Hearst Makes a Major Investment in DWA’s AwesomenessTV

Publisher Hearst is paying $81.25 million for a 25 percent interest in DreamWorks Animation’s AwesomenessTV. Announced yesterday, the deal will help Hearst leverage a younger audience, while DWA will use the cash infusion to help develop the fast-growing AwesomenessTV business. The pact plans to help AwesomenessTV expand into new content channels, broaden its audience and expand its geographic reach. AwesomenessTV will also gain access to Hearst’s subscription VOD platform. Continue reading Hearst Makes a Major Investment in DWA’s AwesomenessTV

Music Industry: Rulings Could Have Long-Term Consequences

In a 57-page decision issued this week, a New York federal judge ruled against music streaming service Grooveshark in a copyright infringement case. The judge ruled that the service’s parent company, Escape Media Group, and co-founders Samuel Tarantino and Josh Greenberg, had uploaded almost 6,000 songs without licenses, and urged their employees to do the same. Meanwhile, a California judge ruled in favor of musicians Flo & Eddie in a suit against SiriusXM, and now the duo is taking on Pandora. Continue reading Music Industry: Rulings Could Have Long-Term Consequences

Universal Puts New Spin on Music Video Product Placement

Universal Music Group has its hands on new video editing technology that will allow the music giant to regularly update the product placement in its music videos, even ones that have already been released. A music video for Swedish EDM producer and DJ Avicii with an ad by Grand Marnier was the first to feature the new technology. Coca-Cola, LG, and Dish Network are some of the other brands that viewers can expect to see in updated music videos. Continue reading Universal Puts New Spin on Music Video Product Placement

Rockbot: Universal Music Invests in Social Jukebox Service

Universal Music Group, largest of the major music labels, just closed an investment deal with Rockbot, a virtual jukebox service that provides music to bars, restaurants and other locations. Through Rockbot, businesses can play licensed music while customers use a mobile app to check in and interact with the songs. One perk is the ability for customers to vote on which music will be played. Rockbot expects to use the new funding to expand its reach throughout the U.S. Continue reading Rockbot: Universal Music Invests in Social Jukebox Service

Apple Close to Launching Cloud-Based Music Service

Earlier this month, ETCentric reported that Apple has been planning a cloud-based music locker service that will enable its customers to stream music to smartphones, tablets or computers. As progress continues regarding deals with the major music labels, the new service may launch sooner than originally reported — with rumors speculating possibly as soon as June 6 in San Francisco at the Apple Worldwide Developers Conference (WWDC 2011).

The Apple proposal is different from Amazon’s recent Cloud Drive rollout and Google’s Music locker service (the beta for which was announced at Google I/O). As reported, Apple is seeking paid licenses from the labels for its service (Amazon and Google launched their services without gaining such approval). Bloomberg reports that Apple has reached agreements with three of the major labels (Sony, EMI and Warner) — with Universal Music Group close to a deal.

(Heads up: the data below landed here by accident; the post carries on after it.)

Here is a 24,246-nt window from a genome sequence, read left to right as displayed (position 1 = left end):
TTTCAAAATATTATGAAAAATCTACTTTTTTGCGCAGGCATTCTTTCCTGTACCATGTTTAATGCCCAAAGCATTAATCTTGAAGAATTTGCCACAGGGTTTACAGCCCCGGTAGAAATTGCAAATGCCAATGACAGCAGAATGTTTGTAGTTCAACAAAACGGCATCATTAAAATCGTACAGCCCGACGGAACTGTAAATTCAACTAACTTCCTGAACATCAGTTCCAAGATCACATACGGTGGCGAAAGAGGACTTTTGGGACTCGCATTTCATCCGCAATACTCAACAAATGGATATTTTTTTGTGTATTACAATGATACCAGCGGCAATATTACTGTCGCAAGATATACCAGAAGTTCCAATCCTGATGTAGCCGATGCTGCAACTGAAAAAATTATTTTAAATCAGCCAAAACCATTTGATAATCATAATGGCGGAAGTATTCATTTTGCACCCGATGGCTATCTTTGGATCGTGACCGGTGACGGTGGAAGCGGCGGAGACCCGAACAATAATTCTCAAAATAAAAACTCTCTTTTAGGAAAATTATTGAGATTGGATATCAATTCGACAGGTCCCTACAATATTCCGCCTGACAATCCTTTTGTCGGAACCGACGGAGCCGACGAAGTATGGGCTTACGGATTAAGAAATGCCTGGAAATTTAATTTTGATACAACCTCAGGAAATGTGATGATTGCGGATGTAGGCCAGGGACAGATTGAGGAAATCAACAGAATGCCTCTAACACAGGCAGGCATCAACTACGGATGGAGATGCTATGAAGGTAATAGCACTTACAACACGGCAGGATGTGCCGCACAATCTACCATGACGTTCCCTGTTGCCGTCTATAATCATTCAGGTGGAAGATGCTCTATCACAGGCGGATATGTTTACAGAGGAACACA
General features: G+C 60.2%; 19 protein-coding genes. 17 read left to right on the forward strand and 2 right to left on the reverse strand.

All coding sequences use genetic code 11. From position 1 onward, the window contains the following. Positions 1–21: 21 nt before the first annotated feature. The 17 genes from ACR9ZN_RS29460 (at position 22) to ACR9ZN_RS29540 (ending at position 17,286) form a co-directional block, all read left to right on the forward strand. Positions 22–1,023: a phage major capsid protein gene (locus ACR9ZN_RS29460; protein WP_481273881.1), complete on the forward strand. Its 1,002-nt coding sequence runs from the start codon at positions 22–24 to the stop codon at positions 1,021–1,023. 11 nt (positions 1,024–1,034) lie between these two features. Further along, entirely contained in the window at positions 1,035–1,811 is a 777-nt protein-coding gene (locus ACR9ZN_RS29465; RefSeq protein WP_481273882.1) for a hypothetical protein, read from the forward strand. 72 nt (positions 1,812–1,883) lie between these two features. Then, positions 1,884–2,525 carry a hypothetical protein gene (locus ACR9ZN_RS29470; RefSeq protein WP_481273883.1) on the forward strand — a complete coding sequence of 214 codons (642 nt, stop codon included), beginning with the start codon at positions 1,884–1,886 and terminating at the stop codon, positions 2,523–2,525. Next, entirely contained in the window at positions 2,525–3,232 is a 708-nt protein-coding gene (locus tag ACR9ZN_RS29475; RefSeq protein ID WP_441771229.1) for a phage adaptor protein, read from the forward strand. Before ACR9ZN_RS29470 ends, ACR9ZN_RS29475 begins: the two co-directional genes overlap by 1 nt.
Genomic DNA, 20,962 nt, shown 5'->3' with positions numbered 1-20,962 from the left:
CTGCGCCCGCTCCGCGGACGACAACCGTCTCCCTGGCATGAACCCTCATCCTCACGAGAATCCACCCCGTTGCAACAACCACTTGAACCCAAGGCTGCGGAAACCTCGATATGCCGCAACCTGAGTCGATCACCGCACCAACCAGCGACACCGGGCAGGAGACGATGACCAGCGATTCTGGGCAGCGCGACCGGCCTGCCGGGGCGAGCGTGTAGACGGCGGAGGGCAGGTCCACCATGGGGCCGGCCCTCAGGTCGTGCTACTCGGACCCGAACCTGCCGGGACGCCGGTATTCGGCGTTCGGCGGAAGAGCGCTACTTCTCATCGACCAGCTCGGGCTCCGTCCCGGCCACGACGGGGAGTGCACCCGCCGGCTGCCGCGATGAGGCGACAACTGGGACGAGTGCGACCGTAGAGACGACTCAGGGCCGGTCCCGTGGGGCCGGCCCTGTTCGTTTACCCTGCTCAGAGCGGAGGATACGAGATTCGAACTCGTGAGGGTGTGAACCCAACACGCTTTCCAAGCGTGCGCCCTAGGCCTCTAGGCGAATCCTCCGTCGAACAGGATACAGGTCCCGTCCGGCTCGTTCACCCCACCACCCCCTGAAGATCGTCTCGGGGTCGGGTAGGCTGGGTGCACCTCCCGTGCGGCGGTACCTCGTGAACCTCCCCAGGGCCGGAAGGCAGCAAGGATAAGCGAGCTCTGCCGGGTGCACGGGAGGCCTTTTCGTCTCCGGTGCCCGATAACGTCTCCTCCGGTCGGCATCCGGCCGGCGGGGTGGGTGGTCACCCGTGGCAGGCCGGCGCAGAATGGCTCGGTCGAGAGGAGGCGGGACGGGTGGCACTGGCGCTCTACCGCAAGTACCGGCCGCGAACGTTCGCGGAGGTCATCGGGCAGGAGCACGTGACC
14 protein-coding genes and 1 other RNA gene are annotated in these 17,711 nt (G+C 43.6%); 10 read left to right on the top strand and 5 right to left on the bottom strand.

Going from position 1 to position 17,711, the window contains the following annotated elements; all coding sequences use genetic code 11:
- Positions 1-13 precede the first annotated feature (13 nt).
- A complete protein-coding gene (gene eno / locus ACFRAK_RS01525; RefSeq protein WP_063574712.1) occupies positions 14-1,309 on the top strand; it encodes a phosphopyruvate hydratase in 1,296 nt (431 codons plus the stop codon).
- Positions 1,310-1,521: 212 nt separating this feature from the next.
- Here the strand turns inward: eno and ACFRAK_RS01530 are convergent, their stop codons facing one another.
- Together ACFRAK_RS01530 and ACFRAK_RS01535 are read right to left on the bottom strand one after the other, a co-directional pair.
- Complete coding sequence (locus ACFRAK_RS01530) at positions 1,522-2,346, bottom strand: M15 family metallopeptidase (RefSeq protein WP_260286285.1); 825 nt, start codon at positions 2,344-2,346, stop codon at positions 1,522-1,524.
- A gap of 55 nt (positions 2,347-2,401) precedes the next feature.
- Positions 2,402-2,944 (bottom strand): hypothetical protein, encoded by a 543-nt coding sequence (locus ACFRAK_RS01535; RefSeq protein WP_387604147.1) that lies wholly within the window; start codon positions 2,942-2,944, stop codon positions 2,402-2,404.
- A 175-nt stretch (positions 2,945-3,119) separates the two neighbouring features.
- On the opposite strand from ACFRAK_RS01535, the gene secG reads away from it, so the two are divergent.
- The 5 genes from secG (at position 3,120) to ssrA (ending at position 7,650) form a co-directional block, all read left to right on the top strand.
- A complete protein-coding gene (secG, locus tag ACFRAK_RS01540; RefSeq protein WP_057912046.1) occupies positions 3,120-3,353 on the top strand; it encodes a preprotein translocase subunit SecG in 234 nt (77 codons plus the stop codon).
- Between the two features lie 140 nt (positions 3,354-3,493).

By jumping the gun, Amazon and Google may have helped Apple position itself to take the lead in this arena. As TechCrunch reports: “So the labels, which for the better part of a decade now have been looking for someone, anyone to help counter Apple’s power in their business, is turning right back to Apple when they need help. And Apple will obviously gladly welcome them with open arms. After all, with these licenses, Apple will have secured the cloud music high ground despite being the last to launch. Think about it. With these agreements, Apple is likely going to be able to do the one thing that is absolutely crucial for cloud music to take off: offer library syncing without uploading.”

Plus, Apple has the benefit of an existing consumer base, with 200 million people who already have iTunes accounts. There has also been speculation that the cloud music service may be integrated with a revamped version of MobileMe, Apple’s subscription-based collection of online services and storage.

CNET raises two interesting points:

1. There’s no doubt who the top-four record companies are pulling for in the cloud music wars. They hope Apple’s service makes the other two guys look shabby by comparison. The thinking is that if Apple’s service eclipses those of its rivals, it will prompt Amazon and Google to pay the labels’ licensing rates.

2. What nobody has proven yet is whether consumers even want the cloud. CNET has reported that Apple is likely to charge a subscription fee eventually for its cloud service. Subscription music services, such as Rhapsody, have a spotty record at attracting audiences.

Related TechCrunch article: “Google And Amazon May Have Just Handed Apple The Keys To The Cloud Music Kingdom” (5/18/11)

Related Wall Street Journal article: “For a Song, Online Giants Offer Music in a Cloud” (5/19/11)

Related Patently Apple article: “Whoa! Apple Patent Confirms iTunes Cloud Media Services” (5/19/11)

Related CNET article: “Exclusive: Apple near cloud-music deals” (5/18/11)

Related TechCrunch article: “Without The Labels, Google’s Music Locker Service Will Look Like Apple’s Ugly Sibling. Again.” (5/9/11)

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